Thursday, April 23, 2009

Second Life and virtual patient interviews

So today was a special day. The study that we were working on for the past 3 months finally got underway - "Feasibility of using Second Life to train medical Students on patient interviewing skills".
So how does this work?
A medical student interviews a patient - both are in Second Life sitting face to face in an exam room. They "talk" to each other using headsets with microphones. They use lip-synching so when they talk, their lips move. They also use speech gestures so when they talk their hands and arms move around like most people in real life. The patient also has a number of pre-programmed gestures - crying, laughing, frowning, wringing ones hands, etc.
So why is this a good idea? Can't they just meet in some place in real life and do this? Can't they just talk over the phone?

They can meet in real life but that can be inconvenient. With S/L the 2 people can be poles apart! In addition, with S/L they are anonymous - the patient can be controlled by a physician without the student being aware of who it is. Also it can be less intimidating for a student than being face to face.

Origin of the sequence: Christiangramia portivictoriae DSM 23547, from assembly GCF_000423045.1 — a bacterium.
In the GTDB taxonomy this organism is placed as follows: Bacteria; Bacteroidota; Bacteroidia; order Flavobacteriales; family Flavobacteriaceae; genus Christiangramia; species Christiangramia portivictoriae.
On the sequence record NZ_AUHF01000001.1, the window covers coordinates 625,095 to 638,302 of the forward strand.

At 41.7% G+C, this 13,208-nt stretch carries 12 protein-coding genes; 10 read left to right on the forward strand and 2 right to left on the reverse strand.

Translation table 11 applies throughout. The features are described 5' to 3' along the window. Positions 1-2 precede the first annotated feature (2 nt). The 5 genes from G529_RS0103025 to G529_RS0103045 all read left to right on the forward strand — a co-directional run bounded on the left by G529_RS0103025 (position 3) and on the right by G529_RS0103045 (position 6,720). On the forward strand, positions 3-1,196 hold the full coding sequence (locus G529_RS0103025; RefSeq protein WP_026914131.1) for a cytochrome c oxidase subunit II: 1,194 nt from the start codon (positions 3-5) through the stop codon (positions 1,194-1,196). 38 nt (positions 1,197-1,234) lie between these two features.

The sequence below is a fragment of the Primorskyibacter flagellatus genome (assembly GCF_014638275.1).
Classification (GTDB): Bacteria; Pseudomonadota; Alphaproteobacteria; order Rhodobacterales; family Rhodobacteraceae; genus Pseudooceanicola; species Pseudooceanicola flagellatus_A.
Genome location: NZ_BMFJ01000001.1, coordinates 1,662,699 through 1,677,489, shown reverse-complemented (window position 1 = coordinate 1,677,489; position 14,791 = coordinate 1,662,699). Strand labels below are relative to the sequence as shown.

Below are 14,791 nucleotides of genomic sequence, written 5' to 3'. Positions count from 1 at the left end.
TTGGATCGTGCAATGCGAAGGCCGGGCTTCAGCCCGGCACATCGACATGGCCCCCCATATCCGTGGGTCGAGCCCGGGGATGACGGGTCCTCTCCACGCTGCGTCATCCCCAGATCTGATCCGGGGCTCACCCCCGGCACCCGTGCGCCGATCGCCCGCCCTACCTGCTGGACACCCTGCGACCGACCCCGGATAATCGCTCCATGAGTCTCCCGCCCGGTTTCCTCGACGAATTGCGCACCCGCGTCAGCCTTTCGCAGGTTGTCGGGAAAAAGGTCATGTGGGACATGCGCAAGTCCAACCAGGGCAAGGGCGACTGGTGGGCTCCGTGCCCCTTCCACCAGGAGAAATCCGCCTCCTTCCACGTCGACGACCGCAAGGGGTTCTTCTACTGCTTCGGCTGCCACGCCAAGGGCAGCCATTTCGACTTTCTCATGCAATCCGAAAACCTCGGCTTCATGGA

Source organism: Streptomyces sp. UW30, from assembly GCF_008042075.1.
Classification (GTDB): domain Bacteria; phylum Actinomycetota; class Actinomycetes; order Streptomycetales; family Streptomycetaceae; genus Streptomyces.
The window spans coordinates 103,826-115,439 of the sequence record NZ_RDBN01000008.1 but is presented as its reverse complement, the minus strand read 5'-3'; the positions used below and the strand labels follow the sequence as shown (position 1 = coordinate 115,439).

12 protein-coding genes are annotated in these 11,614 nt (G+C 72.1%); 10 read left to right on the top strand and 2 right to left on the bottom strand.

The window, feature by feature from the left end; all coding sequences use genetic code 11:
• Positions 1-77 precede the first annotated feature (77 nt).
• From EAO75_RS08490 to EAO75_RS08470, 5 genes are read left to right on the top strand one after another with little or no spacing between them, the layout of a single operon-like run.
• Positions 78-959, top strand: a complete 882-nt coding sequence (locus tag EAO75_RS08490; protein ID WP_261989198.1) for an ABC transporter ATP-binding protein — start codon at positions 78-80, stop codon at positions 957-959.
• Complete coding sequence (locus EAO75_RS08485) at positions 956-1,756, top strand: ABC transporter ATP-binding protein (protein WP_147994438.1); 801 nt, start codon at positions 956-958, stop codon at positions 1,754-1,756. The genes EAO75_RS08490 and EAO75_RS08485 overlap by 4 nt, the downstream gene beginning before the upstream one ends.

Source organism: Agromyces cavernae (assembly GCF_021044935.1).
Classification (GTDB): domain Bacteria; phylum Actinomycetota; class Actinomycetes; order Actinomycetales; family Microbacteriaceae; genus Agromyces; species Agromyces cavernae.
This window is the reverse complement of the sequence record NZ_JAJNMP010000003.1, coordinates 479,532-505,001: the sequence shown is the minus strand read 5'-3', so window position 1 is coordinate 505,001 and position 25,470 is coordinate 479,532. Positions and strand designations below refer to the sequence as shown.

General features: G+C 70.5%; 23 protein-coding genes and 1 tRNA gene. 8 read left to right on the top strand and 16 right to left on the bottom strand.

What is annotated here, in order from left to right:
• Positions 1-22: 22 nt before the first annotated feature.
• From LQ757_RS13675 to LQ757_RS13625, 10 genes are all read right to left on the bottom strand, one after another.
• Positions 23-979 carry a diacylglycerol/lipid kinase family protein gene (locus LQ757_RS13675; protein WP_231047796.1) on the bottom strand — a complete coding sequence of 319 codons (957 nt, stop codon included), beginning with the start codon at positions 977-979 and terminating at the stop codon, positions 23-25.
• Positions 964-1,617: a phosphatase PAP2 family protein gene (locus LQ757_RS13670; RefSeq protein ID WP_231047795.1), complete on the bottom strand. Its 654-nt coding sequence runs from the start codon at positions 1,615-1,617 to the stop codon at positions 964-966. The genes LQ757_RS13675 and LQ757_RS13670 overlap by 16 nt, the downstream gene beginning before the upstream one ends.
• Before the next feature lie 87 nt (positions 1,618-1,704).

Does S/L add anything over and above a phone encounter? I sure hope so. There is good data that being in a MUVE affects spatial behavior. In addition the Social Identity model of Deindividuation Effects (SIDE) has shown that anonymity can have profound effects on group interactions. Does it make the encounter appear more real? We are interviewing the students to find out.

There are other advantages:

  1. The encounter can be captured digitally using software like FRAPS.

  2. The encounter can be viewed by anyone later - student or faculty. The faculty member can provide feedback to the student. Would be great to use VoiceThread for this.

  3. There are few geographic barriers. This could be offered as a service run by retired clinicians to train medical and nursing students in patient interviewing skills - a little bit like outsourcing your OSCE's.

As I was viewing the macinima of the first 2 patient interviews, I could recognize several teaching moments. What if we give this recording to a clinician educator not involved with the study, have them record their comments as annotations on the video (like VoiceThread) and then share with the student or even with other students?

The possibilities are numerous. I cannot post the machinima without student consent. Will write more about this once we get some feedback!